Many athletes will lean back during any other pressing variation to make it a more anterior (chest and frontal shoulder) movement, similar closer to a push up or bench press. While these movements have their place, overhead pressing should deliver a different training stimulus. Most modern humans are already well-acquainted with the front half of their upper body. The rolled-forward posture we use to sit, write, type, and drive combine with the priorities we bring to our training (heavy bench pressers, I’m looking at you) to create overly-developed chests and anterior shoulders, and heavily neglected posterior shoulders. The BUP ensures full posterior shoulder girdle engagement while preventing the possibility of reverting to already overly developed patterns.
Close the Engagement Gap
Think of the gap between your press and BUP weights as directly proportional to the stability and engagement deficiencies you have. The BUP not only shows these weaknesses, but is the best tool to resolve them. Switch to the BUP as your primary overhead press in training to increase your joint stability and develop the ability to engage all parts of your arm and shoulder.
Pressing bottoms-up will increase all of your other pressing movements. Improved joint stability tells your central nervous system that previously unstable positions are now safe. This allows full access to your strength in these ranges, increasing your press. Developing the neural connections that allow for more holistic engagement of your arm and shoulder acts as a catalyst for the strength gains that follow.
How to Use the Bottoms-up Press in Your Training
- Focus on stability, control, and full-body engagement. Bear down on your grip, squeeze your core, leg, and butt. Move slowly and maintain stability.
- Use lighter weight for more repetitions. The BUP will fatigue your less-used, smaller stabilizing muscles. You do not need a heavy weight to effectively train these. Use a weight as light as 50% of your press max for high-repetition sets. Train these until you start missing due to balance and stability. The weight will likely still feel light at this point, but you will lose the ability to keep the kettlebell steady through the full range of motion. Test heavier weights periodically to measure progress.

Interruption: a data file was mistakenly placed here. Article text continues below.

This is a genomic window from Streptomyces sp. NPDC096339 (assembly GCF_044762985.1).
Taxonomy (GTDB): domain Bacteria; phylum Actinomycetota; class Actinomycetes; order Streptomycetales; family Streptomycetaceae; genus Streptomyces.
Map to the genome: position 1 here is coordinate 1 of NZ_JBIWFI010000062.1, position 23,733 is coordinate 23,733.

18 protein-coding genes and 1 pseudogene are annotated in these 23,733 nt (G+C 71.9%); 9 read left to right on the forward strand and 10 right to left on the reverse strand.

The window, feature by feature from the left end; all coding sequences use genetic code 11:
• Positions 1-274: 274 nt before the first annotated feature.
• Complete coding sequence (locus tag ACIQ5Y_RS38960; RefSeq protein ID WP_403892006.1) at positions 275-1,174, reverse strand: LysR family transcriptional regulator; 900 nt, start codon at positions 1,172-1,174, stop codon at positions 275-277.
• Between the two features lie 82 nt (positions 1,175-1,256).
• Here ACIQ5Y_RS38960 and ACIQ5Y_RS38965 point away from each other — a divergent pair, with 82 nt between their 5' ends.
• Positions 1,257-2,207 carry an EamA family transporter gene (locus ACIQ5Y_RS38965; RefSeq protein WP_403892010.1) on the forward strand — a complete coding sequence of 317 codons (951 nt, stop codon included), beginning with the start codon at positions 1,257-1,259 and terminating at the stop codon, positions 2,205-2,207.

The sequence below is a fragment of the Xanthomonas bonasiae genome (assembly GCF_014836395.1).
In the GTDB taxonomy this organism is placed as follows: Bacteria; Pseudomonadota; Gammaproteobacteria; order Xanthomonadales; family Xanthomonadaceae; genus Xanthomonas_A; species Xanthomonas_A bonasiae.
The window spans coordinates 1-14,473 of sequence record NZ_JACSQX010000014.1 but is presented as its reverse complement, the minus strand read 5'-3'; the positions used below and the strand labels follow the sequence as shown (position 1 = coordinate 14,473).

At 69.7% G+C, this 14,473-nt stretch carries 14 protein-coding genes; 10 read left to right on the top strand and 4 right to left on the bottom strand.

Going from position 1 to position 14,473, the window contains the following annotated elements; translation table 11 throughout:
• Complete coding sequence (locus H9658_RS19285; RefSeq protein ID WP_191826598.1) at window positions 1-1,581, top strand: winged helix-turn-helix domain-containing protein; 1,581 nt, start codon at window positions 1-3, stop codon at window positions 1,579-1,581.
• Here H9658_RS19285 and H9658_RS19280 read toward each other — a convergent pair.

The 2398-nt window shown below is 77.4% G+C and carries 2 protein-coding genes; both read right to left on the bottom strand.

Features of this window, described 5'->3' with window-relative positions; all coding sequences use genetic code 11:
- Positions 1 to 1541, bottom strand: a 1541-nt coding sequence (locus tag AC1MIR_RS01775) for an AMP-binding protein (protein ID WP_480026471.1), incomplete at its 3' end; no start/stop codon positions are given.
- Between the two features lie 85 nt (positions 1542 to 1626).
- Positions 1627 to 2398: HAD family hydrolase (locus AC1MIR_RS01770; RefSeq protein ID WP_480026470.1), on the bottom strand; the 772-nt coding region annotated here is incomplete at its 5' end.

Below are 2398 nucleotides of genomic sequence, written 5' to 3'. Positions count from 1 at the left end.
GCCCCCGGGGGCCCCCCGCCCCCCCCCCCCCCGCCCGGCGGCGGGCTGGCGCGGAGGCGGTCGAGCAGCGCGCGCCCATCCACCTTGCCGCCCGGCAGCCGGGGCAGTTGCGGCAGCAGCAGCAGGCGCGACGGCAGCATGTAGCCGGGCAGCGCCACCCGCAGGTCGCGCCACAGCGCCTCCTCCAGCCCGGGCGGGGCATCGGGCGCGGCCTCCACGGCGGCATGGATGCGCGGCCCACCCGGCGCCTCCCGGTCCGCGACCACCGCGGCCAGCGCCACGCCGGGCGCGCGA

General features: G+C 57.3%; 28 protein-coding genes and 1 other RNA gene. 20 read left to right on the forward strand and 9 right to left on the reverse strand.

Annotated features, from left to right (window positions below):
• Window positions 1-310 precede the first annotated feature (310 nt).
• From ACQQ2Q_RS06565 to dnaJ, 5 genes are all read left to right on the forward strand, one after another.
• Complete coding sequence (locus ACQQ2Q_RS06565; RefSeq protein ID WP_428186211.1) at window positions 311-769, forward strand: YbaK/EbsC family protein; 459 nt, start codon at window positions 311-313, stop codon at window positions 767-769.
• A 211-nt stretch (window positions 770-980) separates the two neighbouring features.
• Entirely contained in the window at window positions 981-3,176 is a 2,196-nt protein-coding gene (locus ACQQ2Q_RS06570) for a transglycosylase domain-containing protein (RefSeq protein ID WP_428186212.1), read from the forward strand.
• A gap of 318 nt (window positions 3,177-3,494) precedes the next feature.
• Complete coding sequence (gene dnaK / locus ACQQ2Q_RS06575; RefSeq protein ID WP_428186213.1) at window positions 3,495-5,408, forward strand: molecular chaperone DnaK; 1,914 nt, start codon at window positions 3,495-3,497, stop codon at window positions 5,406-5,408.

- Play with accessory movements in the bottoms-up position. Bottoms-up cleans, front squats, and carries are great options. Any overhead movement such as lunges, Turkish get ups, and windmills can also be done bottoms-up.
Focus on these key points to hone in your bottoms-up press:
- Wrist position – Set up with the line of your forearm leading straight through the center of the handle. Putting weight into this position (like you are doing a push up or plank on the kettlebell) will help find the strongest setup.
- Full grip – Squeeze firmly with all five fingers. This will not only help your balance but to engage your whole arm and shoulder.
- Vertical forearm – Keep your forearm vertical, with elbow directly beneath the kettlebell while pressing.
- Kettlebell path – As long as you focus on stability and a vertical forearm, the kettlebell can drift away from your body through the press. Many people find the most stability by pressing to their side rather than in front. Either works well as long as you do not lean too far back away from the kettlebell.
- Balance – Move slowly and keep your eye on the weight the entire time. Control the descent by actively pulling the kettlebell down to return.
- Solid base – As with every overhead movement, press with a tight core, legs, and butt.
Get warm before you go heavy: